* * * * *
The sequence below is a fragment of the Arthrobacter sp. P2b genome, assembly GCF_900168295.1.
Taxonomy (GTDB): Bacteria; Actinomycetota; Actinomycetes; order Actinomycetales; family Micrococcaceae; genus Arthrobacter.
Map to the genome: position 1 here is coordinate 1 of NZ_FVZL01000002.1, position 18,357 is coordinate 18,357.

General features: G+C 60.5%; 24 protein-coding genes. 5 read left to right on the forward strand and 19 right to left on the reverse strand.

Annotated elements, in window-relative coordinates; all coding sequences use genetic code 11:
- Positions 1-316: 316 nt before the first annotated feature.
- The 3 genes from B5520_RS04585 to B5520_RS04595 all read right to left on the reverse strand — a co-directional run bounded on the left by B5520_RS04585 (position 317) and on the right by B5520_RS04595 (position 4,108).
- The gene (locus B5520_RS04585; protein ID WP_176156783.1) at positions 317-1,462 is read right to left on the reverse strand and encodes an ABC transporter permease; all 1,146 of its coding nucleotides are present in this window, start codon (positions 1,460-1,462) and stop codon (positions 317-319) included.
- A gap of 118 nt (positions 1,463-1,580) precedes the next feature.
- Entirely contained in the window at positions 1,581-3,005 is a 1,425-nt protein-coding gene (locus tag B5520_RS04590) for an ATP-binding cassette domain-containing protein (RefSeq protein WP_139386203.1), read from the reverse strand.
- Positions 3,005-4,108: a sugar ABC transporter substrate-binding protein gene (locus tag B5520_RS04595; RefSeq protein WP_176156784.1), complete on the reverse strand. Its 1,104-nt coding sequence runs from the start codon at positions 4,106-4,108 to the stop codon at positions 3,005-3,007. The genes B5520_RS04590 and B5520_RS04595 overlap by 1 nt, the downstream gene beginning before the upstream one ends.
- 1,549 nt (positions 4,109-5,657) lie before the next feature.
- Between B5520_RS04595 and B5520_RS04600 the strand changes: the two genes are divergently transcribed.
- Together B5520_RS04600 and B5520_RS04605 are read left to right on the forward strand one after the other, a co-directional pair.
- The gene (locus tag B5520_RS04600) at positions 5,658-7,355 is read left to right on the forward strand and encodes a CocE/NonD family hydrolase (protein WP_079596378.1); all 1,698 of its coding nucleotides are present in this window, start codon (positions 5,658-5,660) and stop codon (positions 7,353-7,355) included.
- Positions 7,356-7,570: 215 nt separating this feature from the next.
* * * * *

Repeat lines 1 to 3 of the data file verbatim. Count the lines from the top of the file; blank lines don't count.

The sequence below is a fragment of the Arthrobacter sp. P2b genome, assembly GCF_900168295.1.
Taxonomy (GTDB): Bacteria; Actinomycetota; Actinomycetes; order Actinomycetales; family Micrococcaceae; genus Arthrobacter.
Map to the genome: position 1 here is coordinate 1 of NZ_FVZL01000002.1, position 18,357 is coordinate 18,357.